In Waterfowl & Shorebirds/ Wisconsin Wildlife

Ducks Rocks Rebar Oh My

Red-breasted Merganser taking to flight

Ducks Rocks Rebar Oh My

Say it quickly with me ducks, rocks, rebar oh my.  This week has been interesting to say the least. It started off traversing rocky shoreline, while photographing the diving ducks along the bay. Ended with a black eye and broken camera screens.


The week started out terrific. Each morning I’d fill my stainless steel tumbler full of coffee and head down to the bay and watch the fog lift. Usually within the first 45 minutes I was there. The fog provided me with cover.  It allowed my to pick a spot, set up and then sit silently. Waiting.

Here was the view each morning about 15-20 minutes after I arrived.  As soon as the sun came up, the fog dissipated.

Ducks in the thick fog
I have never personally had the pleasure of seeing the amount of ducks along this stretch of shoreline before. Maybe, they have been there all along, and this was the first time I took notice?

Male red-breasted merganser out looking for a mate


This male red-breasted merganser was out actively searching for a mate.

The light fog over the bay for the first thirty minutes while the sun was rising behind me, made for some terrific for lighting. The fog in back of the birds acted like a reflector, bouncing the sunlight back toward me. Creating a warm glow on the birds and a beautiful reflection in front of the birds.

Normally, when visiting an area there isn’t a good variety of birds to shoot. You end up shooting one or two types of birds. This week, that was not the case. Although, I wish the ducks would have been in closer to shore, it was nice to see the variety. Pictured above, the Greater Scaup; two male drakes and a female hen.

The males are black and white and the female is brown, with a ring around her bill.

Mr. and Mrs. Bufflehead even made an appearance this week.

Mr. and Mrs. Bufflehead even made an appearance this week.

Beautiful Morning
If you sit long enough the ducks will float past you. It is just a matter of how far they are out on the bay.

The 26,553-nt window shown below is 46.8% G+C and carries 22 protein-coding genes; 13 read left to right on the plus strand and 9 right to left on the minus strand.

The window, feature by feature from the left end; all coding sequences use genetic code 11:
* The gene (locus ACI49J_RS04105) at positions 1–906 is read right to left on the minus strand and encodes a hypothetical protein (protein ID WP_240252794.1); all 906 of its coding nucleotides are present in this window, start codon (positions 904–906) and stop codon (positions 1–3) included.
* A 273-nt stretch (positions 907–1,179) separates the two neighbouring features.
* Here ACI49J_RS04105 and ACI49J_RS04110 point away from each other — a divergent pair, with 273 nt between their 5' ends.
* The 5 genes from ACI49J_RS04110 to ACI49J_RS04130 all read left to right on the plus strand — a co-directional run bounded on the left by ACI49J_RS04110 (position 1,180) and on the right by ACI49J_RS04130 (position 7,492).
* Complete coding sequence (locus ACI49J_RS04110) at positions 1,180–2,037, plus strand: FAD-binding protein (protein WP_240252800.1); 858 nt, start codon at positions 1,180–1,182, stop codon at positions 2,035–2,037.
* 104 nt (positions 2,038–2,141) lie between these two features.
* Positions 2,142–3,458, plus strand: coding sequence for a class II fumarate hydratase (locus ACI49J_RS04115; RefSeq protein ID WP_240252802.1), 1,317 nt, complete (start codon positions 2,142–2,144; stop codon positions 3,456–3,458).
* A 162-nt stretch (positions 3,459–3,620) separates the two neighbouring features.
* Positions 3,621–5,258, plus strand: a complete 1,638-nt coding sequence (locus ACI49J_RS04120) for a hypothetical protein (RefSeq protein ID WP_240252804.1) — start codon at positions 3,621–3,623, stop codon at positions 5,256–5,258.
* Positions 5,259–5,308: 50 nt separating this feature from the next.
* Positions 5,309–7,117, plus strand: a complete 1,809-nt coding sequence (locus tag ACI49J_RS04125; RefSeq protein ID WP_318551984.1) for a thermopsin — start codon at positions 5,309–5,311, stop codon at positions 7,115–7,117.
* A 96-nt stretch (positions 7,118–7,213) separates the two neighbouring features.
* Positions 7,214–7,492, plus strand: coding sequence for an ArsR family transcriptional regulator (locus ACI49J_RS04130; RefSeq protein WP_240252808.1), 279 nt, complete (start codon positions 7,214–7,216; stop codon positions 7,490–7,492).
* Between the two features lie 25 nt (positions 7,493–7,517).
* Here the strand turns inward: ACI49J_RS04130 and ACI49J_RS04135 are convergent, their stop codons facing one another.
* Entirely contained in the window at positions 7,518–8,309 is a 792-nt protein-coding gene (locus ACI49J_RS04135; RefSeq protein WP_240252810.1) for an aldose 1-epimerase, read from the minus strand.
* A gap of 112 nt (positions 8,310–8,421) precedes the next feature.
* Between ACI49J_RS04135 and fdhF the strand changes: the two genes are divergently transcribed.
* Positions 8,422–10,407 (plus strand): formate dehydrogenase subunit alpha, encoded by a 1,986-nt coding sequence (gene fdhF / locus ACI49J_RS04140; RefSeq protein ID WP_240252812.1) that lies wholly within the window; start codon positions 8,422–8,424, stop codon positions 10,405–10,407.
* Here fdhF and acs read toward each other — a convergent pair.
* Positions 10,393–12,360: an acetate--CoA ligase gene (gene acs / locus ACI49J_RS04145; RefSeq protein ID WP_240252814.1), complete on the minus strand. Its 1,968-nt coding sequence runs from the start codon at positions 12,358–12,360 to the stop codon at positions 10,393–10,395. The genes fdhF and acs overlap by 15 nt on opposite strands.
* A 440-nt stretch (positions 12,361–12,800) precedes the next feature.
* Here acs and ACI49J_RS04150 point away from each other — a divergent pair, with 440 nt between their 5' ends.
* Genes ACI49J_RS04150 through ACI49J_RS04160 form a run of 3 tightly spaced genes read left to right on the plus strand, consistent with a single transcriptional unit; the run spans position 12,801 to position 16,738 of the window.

Female Gadwall

On one morning I looked over to my left after sitting quietly for 15 minutes waiting for the fog further out to lift and almost too close to focus the lens on was a female Gadwall cleaning her feathers in the rocks. When I turned to photograph her she ran for the water. Still close enough for me.

Male Red-breasted Merganser taking to flight

This is the last duck picture in the series . It is a male Red-breasted Merganser taking to flight. I love watching them run on top of the water just before lift off.

The wildlife this week was epic, but so were the mishaps. Never get comfortable. Comfortable leads to mistakes. My 6D needs all the screens replaced, due to a 5 or 6 foot tumble down the rocks that I easily traversed most of this week.

Camera took a digger with me

Besides the camera. I didn’t fair so well. Three weeks ago, we were playing a game of I Never. I said, I never had a black eye before. Let just say, NEVER say NEVER. I’m sporting one now, thanks to the same set of rocks and rebar that took out my camera.

AND, My poor husband! People look at me, and then give HIM a dirty look. If only they knew… 

Who says wildlife photography is safe?


I did get lucky this week as well. It wasn’t all bad luck. I was blessed that the rebar landed on the outside the eye and I photographed a snowy owl and barred owl within days of each other. 

Until next time. Wishing you SAFE travels my friend.

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